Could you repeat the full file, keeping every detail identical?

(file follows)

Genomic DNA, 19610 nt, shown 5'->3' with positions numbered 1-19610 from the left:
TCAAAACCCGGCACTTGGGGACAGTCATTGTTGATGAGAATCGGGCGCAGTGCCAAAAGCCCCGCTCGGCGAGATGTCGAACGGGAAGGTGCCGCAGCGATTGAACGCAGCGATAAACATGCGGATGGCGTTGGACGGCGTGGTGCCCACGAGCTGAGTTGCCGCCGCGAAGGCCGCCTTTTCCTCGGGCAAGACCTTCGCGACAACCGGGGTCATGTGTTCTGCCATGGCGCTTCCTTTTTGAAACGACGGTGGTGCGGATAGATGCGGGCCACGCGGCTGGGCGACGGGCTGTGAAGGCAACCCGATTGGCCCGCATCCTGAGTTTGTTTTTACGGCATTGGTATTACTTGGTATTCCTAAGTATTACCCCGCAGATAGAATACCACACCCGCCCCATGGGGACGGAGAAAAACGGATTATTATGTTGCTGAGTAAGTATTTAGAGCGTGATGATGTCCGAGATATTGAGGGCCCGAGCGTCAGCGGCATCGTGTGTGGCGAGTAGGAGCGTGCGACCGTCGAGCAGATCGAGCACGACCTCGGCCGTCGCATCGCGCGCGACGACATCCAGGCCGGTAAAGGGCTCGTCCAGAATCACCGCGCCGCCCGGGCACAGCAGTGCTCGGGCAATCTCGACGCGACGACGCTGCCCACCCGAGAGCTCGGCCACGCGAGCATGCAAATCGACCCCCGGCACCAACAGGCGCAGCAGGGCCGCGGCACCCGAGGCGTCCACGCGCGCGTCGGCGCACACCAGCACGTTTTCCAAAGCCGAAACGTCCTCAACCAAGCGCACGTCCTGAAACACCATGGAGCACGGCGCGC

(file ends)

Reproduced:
Genomic DNA, 19610 nt, shown 5'->3' with positions numbered 1-19610 from the left:
TCAAAACCCGGCACTTGGGGACAGTCATTGTTGATGAGAATCGGGCGCAGTGCCAAAAGCCCCGCTCGGCGAGATGTCGAACGGGAAGGTGCCGCAGCGATTGAACGCAGCGATAAACATGCGGATGGCGTTGGACGGCGTGGTGCCCACGAGCTGAGTTGCCGCCGCGAAGGCCGCCTTTTCCTCGGGCAAGACCTTCGCGACAACCGGGGTCATGTGTTCTGCCATGGCGCTTCCTTTTTGAAACGACGGTGGTGCGGATAGATGCGGGCCACGCGGCTGGGCGACGGGCTGTGAAGGCAACCCGATTGGCCCGCATCCTGAGTTTGTTTTTACGGCATTGGTATTACTTGGTATTCCTAAGTATTACCCCGCAGATAGAATACCACACCCGCCCCATGGGGACGGAGAAAAACGGATTATTATGTTGCTGAGTAAGTATTTAGAGCGTGATGATGTCCGAGATATTGAGGGCCCGAGCGTCAGCGGCATCGTGTGTGGCGAGTAGGAGCGTGCGACCGTCGAGCAGATCGAGCACGACCTCGGCCGTCGCATCGCGCGCGACGACATCCAGGCCGGTAAAGGGCTCGTCCAGAATCACCGCGCCGCCCGGGCACAGCAGTGCTCGGGCAATCTCGACGCGACGACGCTGCCCACCCGAGAGCTCGGCCACGCGAGCATGCAAATCGACCCCCGGCACCAACAGGCGCAGCAGGGCCGCGGCACCCGAGGCGTCCACGCGCGCGTCGGCGCACACCAGCACGTTTTCCAAAGCCGAAACGTCCTCAACCAAGCGCACGTCCTGAAACACCATGGAGCACGGCGCGC